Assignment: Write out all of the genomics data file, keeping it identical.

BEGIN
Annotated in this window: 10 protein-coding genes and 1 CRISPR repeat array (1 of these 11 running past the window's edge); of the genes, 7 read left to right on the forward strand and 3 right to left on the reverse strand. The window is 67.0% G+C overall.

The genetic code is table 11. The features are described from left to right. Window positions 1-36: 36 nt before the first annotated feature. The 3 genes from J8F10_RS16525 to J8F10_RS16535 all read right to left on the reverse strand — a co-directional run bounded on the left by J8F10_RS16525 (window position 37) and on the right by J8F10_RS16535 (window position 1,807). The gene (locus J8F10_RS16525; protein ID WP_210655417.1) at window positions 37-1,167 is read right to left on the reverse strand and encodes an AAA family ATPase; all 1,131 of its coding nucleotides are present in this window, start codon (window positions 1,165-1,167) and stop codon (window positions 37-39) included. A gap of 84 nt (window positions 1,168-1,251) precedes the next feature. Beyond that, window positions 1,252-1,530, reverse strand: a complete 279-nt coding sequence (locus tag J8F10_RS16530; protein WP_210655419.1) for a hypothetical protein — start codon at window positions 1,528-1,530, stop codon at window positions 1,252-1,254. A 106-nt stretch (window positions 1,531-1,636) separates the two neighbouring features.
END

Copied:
Annotated in this window: 10 protein-coding genes and 1 CRISPR repeat array (1 of these 11 running past the window's edge); of the genes, 7 read left to right on the forward strand and 3 right to left on the reverse strand. The window is 67.0% G+C overall.

The genetic code is table 11. The features are described from left to right. Window positions 1-36: 36 nt before the first annotated feature. The 3 genes from J8F10_RS16525 to J8F10_RS16535 all read right to left on the reverse strand — a co-directional run bounded on the left by J8F10_RS16525 (window position 37) and on the right by J8F10_RS16535 (window position 1,807). The gene (locus J8F10_RS16525; protein ID WP_210655417.1) at window positions 37-1,167 is read right to left on the reverse strand and encodes an AAA family ATPase; all 1,131 of its coding nucleotides are present in this window, start codon (window positions 1,165-1,167) and stop codon (window positions 37-39) included. A gap of 84 nt (window positions 1,168-1,251) precedes the next feature. Beyond that, window positions 1,252-1,530, reverse strand: a complete 279-nt coding sequence (locus tag J8F10_RS16530; protein WP_210655419.1) for a hypothetical protein — start codon at window positions 1,528-1,530, stop codon at window positions 1,252-1,254. A 106-nt stretch (window positions 1,531-1,636) separates the two neighbouring features.